Healthy Feet for the Working Woman

Common conditions and treatments for foot pain.
May 1, 2016
Ashley M. Bojrab, DPM
Healthy Feet for the Working Woman

Women today are busy! Whether you are the CEO of your household or constantly on the go for a hospital shift, hurting feet can make for a long day. Women are more vulnerable to foot pain due to the perceptions of our society and the desire to wear narrow fitted shoes and high heels that squeeze and cramp our toes. Style and fashion have overtaken comfort and support, but it is imperative to have proper foot care and find a happy medium. 

Here are some common conditions that can be experienced and a few tricks to relieve the pain. 

Heel Pain/Plantar Fasciitis 

Heel pain or plantar fasciitis is one of the most common complaints in the office. Plantar fasciitis is an inflammation of the fascial band and the soft tissue at the bottom of the foot. The first step out of bed or standing up after a period of rest is the most painful. Typically, the pain decreases once you start moving around. Supportive shoes, stretching and other conservative (non-surgical) treatments can help improve this condition. 

Bunions

A bunion is when your big toe leans over, creating a bump on the inside of the foot. This deformity can be inherited from previous generations, or from the shoes that have been worn throughout one’s lifetime. In addition, other toes can start to change as the deformity progresses. Shoes with a wide-toe box can help accommodate for the deformity as well as orthotics (special shoe inserts). Unfortunately, this bump will never go away and is best treated conservatively. If conservative treatments fail and pain has become too severe, surgery would be the next option.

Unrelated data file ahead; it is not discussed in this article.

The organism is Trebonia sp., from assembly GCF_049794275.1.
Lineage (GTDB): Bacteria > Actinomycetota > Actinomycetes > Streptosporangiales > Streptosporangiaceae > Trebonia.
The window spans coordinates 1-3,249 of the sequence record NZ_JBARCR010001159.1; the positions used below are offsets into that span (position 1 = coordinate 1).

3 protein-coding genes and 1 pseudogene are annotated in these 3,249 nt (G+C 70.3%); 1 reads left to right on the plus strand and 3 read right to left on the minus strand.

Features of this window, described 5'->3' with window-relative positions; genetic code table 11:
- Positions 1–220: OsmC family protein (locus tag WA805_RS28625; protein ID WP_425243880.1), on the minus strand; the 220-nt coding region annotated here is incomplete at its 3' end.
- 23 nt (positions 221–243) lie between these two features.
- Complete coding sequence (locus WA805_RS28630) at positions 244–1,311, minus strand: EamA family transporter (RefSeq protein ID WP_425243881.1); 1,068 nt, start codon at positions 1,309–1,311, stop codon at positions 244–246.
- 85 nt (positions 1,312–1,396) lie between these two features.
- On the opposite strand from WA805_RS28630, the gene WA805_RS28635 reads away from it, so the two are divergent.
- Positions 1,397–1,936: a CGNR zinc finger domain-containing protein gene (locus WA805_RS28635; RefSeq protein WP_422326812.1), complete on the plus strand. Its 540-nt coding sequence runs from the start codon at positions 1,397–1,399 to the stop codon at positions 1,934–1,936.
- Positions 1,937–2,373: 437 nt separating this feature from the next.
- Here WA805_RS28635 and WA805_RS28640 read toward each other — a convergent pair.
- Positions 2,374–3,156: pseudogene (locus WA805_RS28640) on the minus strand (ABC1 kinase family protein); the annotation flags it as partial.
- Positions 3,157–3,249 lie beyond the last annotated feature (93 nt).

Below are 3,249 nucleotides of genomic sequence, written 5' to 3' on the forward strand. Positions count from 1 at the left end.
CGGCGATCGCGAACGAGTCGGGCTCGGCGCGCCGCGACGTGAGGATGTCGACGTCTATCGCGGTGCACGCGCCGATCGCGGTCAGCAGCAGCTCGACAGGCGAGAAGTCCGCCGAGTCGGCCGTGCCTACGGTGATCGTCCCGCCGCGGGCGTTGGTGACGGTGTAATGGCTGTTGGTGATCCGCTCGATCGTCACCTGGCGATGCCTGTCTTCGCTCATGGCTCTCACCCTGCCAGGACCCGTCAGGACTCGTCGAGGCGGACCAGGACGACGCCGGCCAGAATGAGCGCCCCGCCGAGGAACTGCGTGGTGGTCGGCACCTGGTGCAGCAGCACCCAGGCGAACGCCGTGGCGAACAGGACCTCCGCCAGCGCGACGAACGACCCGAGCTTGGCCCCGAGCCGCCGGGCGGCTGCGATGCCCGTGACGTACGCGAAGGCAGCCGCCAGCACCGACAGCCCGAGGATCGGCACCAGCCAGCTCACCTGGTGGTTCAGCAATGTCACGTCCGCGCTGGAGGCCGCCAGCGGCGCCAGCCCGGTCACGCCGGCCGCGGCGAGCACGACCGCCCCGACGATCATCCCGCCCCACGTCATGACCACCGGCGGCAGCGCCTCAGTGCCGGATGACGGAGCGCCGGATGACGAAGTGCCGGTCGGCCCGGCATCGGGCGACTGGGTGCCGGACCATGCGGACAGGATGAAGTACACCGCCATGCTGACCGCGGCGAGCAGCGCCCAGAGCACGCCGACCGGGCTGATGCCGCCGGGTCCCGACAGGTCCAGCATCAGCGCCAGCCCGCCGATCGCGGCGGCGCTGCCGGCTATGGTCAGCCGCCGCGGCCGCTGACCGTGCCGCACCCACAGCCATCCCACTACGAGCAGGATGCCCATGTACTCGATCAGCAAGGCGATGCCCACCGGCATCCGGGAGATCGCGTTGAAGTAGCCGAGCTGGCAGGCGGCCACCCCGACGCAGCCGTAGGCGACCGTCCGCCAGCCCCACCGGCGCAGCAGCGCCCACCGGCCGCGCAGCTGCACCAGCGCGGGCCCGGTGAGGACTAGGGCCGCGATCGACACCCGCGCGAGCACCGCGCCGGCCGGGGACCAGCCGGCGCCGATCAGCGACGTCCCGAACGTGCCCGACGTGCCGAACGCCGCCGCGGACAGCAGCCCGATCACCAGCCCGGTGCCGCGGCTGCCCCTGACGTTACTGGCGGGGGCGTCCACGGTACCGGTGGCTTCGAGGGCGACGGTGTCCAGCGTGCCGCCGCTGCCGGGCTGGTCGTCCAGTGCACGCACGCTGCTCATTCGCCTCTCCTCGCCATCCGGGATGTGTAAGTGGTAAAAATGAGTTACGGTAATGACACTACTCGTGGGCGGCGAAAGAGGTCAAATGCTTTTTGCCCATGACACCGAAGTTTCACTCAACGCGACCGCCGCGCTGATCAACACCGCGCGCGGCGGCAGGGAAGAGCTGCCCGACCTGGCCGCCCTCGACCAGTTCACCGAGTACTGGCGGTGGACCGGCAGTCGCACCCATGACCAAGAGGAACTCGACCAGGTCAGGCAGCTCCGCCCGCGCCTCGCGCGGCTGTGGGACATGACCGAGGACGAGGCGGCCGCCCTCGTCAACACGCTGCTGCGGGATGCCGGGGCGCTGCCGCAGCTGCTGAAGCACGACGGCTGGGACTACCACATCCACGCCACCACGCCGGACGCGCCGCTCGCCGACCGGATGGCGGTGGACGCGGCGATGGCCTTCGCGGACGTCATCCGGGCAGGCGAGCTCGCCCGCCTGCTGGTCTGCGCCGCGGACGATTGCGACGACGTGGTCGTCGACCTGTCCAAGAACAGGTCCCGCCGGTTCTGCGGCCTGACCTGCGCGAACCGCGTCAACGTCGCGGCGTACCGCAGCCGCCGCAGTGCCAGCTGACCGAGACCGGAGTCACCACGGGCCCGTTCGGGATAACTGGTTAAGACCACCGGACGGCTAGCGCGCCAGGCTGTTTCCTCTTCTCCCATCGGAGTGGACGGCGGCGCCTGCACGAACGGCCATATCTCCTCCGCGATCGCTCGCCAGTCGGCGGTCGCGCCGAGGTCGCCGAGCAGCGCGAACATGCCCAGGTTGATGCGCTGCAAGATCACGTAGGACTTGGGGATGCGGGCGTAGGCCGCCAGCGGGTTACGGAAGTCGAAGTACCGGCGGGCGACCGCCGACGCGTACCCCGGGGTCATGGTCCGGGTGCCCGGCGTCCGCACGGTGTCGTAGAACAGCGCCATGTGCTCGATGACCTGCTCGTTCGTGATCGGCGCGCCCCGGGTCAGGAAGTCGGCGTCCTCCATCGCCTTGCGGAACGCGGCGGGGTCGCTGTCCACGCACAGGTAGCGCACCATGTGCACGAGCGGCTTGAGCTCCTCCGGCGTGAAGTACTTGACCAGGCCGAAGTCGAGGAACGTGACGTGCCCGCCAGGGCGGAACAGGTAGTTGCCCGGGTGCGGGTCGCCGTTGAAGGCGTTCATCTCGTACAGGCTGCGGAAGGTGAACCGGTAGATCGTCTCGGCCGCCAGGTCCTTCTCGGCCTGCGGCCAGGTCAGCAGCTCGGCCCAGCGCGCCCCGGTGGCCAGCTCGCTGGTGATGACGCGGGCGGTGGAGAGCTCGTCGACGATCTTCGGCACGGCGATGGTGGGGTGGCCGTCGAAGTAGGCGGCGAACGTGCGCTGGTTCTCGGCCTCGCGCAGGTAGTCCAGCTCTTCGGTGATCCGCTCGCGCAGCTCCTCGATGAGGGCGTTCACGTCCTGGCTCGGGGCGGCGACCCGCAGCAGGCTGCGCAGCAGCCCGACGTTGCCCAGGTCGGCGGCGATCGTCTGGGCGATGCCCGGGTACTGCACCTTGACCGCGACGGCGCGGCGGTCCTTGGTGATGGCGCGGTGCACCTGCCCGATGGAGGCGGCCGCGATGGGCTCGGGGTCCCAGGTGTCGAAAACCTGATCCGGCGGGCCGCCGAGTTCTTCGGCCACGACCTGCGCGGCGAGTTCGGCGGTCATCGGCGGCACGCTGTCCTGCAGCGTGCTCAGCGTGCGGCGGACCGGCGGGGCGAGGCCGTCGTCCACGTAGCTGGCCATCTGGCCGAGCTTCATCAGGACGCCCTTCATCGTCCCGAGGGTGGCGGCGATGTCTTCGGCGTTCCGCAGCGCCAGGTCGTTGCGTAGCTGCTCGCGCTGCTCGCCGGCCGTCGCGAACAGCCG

Lower Leg Swelling

By the end of the day, swelling of the feet and ankles can lead to a tired and achy lower extremity. When you’re on your feet all day, gravity naturally pulls fluid down your legs, causing swelling. Compression stockings help control lower extremity edema (swelling) and progression of venous insufficiency (poor circulation). Elevating your feet after work will help you relax and relieve some of the swelling. 

This information is for educational purposes only. Please consult a podiatrist before making any treatment decisions. 


About the Author

Ashley-Bojrab

Ashley M. Bojrab, DPM
Parkview Physicians Group - Podiatry
(260) 373-9539
Parkview.com/ashleybojrabdpm

 


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